With our proximity to the U.S./Mexico border, fellows have opportunities to treat children with illnesses they would not see in other parts of the country and manage health problems that have become increasingly common in children such as Type 2 diabetes. San Antonio is among the 10 most rapidly growing cities in the US and is the 7th largest city in the US in a 2010 population census poll. The growing need for pediatric endocrinologists is great. UT Health San Antonio is the leading research institution in South Texas and one of the major health sciences universities in terms of research funding. The fellowship was first accredited in 2004 by the ACGME, and the recent July 2010 ACGME visit led to a “clean sweep” of 5 year cycles for our program. The pediatric endocrine fellowship is designed to provide clinical training and research experience while enhancing each fellow’s skills as an educator and leader. The primary goal of the training program is to prepare fellows for independent, research-oriented academic careers in pediatric endocrinology for the ever-growing need in South Texas.
The Division of Pediatric Endocrinology has over 750 new patients each year, and more than 5,000 patient encounters annually. Each fellow attends several of the twenty weekly clinics sessions, which are supervised and run by UT Health San Antonio Faculty. Four divisional faculty conduct 18 half-day clinical sessions weekly at two local sites: the Texas Diabetes Institute and University Hospital. While on clinical service months, each fellow attends several clinics each week in addition to their continuity clinic. Clinics are conveniently staffed with nursing, diabetes educators, nutritionists, social workers and counselors. Inpatients are seen at the University Hospital with consults at local private hospitals. Fellows also take at-home call for two weeks out of each clinical service month with strong support from faculty for call coverage, on-call nursing staff for educational purposes, and well-trained pediatric residents who cover the inpatient services.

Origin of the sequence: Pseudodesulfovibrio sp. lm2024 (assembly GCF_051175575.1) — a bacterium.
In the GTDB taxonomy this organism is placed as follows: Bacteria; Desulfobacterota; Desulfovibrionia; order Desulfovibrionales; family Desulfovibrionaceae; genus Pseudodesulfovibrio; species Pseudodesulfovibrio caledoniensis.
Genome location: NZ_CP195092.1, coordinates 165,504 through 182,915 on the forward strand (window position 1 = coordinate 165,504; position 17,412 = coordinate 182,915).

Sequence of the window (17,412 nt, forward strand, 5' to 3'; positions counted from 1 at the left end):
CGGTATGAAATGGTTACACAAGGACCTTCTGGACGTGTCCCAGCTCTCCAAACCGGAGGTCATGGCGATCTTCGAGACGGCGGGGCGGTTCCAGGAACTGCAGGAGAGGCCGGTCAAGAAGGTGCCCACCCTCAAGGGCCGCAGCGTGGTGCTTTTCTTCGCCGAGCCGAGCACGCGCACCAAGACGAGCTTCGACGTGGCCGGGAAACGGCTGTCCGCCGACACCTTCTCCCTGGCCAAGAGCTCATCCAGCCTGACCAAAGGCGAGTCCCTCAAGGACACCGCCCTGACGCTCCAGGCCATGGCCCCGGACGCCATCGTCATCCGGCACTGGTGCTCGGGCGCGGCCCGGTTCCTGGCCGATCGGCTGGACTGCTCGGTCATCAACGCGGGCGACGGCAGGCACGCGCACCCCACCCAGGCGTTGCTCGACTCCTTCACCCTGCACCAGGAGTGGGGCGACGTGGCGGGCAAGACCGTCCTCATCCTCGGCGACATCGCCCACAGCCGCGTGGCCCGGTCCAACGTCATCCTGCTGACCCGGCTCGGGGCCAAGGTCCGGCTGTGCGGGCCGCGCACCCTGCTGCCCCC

In addition to clinical service, fellows attend regularly scheduled didactic sessions to enhance their education. These include weekly Pediatric Grand Rounds, Pediatric Endocrine Case Conferences, Adult Endocrine Grand Rounds, Adult Endocrine Case Conferences, and Diabetes Journal Club. The Pediatric Endocrine Case Conferences are fellow-run to best suit their educational needs and consist of Pediatric Endocrine and Interdepartmental Faculty didactics, interesting case presentations, Journal Club, review of the ABP Topics for the Pediatric Endocrine Boards, and Pediatric Endocrine PREP questions. Fellows also attend ACGME-required courses throughout the fellowship with both adult and other pediatric subspecialty fellows.
Research experiences begin during the first 12 months of fellowship, and dedicated time (18 months over 3 years) is set aside to fully benefit from the comprehensive research experience. Each fellow is encouraged to investigate their own interests and is assisted in finding appropriate supervisory support. Divisional faculty are heavily involved in research in both endocrinology and diabetes. We have incredible resources for research, including NIH TODAY study, Trial Net, multiple pharmaceutical trials for growth and T2 DM, Project SUPPORT and several type 1 diabetes immune studies. In addition, significant collaborative research is also conducted with the adult diabetes and endocrinology division with Dr. Ralph DeFronzo and Dr. Nicolas Musi. Intradepartmental collaborations with the divisions of genetics (Chromosome 18 Research Center), pulmonology (cystic fibrosis), and the Texas Biomedical Research Institute. ACGME Scholarship Oversight Committees oversee and support the scholarly activity of each pediatric fellow. The division strongly supports fellows in presenting research at local, regional, and national meetings. Fellows have commonly presented at PESTOLA (Pediatric Endocrine Society of Texas, Oklahoma, Louisiana, and Arkansas) and annual meetings of PAS (Pediatric Academic Society), PES (Pediatric Endocrine Society), ENDO Society, and ADA (American Diabetes Association).
Several additional endocrine clinic rotations may include osteoporosis, genetics, adult reproductive endocrine, adult diabetes and thyroid clinics, and an optional border medicine rotation in South Texas. In addition to clinical service, each summer fellows and staff volunteer for Camp Independence (a camp for local diabetic children and adolescents). It is a fun, rewarding experience with sports, arts and crafts and education for campers. Trainees act as medical counselors and gain expertise in the real-life management of diabetes in children of all ages.
Sanjeet S. Sandhu, D.O.
Catherine E. Kerr, M.D.
Living in San Antonio
- A modern, vibrant city, rich in heritage with colorful personality forged across three centuries. Its unique mixture of native Mexican, German and Spanish influence is noticeable in the city’s distinctive architecture, music, arts, and cuisine.